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Four Fall Fertilization Tips

September 23, 2013
By: Nate Birt, Top Producer Deputy Managing Editor
fertilizer application
  
 
 

As corn and soybean farmers prepare for harvest, it’s not a bad idea to start mapping out a fall fertilizer plan, says Dennis Bowman, Extension educator for commercial agriculture, University of Illinois. For one thing, purchasing nutrients now could save money down the road.

"The wholesale prices of fertilizer have dropped quite a bit," Bowman says. "They’re about the lowest they’ve been in two years."

Before placing an order, review these four steps to make sure the fertilizer you buy will help maximize profitability in the year ahead.

1. Calculate your fertilizer needs

Beyond monetary costs, farmers should avoid yield penalties in 2014 by using a couple of tools to evaluate how much fertilizer they’ll need to apply this fall.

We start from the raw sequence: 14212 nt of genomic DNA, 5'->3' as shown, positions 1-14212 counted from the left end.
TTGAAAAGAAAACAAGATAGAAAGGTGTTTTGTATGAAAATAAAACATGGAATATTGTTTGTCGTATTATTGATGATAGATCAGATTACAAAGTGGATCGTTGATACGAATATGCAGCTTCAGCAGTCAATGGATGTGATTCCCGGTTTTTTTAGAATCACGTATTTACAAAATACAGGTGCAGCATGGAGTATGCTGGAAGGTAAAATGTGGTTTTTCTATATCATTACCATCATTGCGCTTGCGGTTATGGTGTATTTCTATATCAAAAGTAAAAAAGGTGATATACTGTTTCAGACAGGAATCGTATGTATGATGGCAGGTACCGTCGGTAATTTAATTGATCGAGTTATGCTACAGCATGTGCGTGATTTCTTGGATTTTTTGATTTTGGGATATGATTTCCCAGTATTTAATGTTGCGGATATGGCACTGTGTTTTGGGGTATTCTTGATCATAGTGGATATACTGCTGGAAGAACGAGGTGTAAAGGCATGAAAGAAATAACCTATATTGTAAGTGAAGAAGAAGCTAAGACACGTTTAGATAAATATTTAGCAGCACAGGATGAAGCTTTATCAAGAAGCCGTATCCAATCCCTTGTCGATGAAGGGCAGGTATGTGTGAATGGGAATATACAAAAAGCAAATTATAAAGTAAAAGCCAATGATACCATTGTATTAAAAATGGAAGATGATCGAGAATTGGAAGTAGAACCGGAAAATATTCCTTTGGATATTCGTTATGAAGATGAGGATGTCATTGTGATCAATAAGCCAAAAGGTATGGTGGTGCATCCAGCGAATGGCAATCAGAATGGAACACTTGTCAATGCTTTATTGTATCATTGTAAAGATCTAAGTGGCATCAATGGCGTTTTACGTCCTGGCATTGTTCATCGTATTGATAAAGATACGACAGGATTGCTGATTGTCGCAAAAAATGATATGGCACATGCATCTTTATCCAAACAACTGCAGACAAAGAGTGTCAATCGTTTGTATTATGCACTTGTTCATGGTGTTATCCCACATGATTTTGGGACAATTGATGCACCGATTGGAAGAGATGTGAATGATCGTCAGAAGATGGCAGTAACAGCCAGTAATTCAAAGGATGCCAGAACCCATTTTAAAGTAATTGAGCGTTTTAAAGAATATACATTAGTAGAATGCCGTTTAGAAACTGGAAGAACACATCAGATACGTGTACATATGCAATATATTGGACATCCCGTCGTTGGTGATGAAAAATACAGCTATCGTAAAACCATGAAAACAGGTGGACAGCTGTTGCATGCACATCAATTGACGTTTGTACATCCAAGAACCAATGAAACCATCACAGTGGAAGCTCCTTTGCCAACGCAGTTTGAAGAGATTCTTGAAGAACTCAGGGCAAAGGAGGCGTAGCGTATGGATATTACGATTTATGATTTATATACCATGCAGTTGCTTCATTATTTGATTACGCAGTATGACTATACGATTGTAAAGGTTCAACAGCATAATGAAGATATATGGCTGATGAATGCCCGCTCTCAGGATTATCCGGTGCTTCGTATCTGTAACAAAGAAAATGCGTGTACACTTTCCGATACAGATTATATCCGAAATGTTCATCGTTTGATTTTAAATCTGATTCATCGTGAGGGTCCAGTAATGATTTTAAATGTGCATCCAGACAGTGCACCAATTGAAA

To determine nitrogen needs, Bowman recommends using a state-level Maximum Return to N (MRTN) calculator. The University of Illinois is one of several universities that offer an online calculator farmers can use to tabulate nitrogen requirements based on local nitrogen research data and current prices.

To determine lime, phosphorus and potassium needs, soil tests are key. These should generally be taken right after harvest and in about the same timeframe as soil tests taken in previous years.

"There is a little bit of a cycle in how soils test," Bowman says.

In general, soils within a field fall into one of three categories. Soil below the appropriate nutrient threshold might need a buildup program to restock. Other soil might be at a maintenance level, meaning it needs fertilizer simply to compensate for nutrients removed by crops during the growing season. A third category of soil might need a drawdown program, meaning fertilizing is withheld for one or two years, allowing excess nutrients to be used up.

While many Midwest farmers used to apply 200 lb. per acre of diammonium phosphate (DAP) and an equal volume of potash, the use of calculators and soil tests has become the preferred method for determining needs to maximize efficiency and limit cost.

2. Wait for cool soil temperatures

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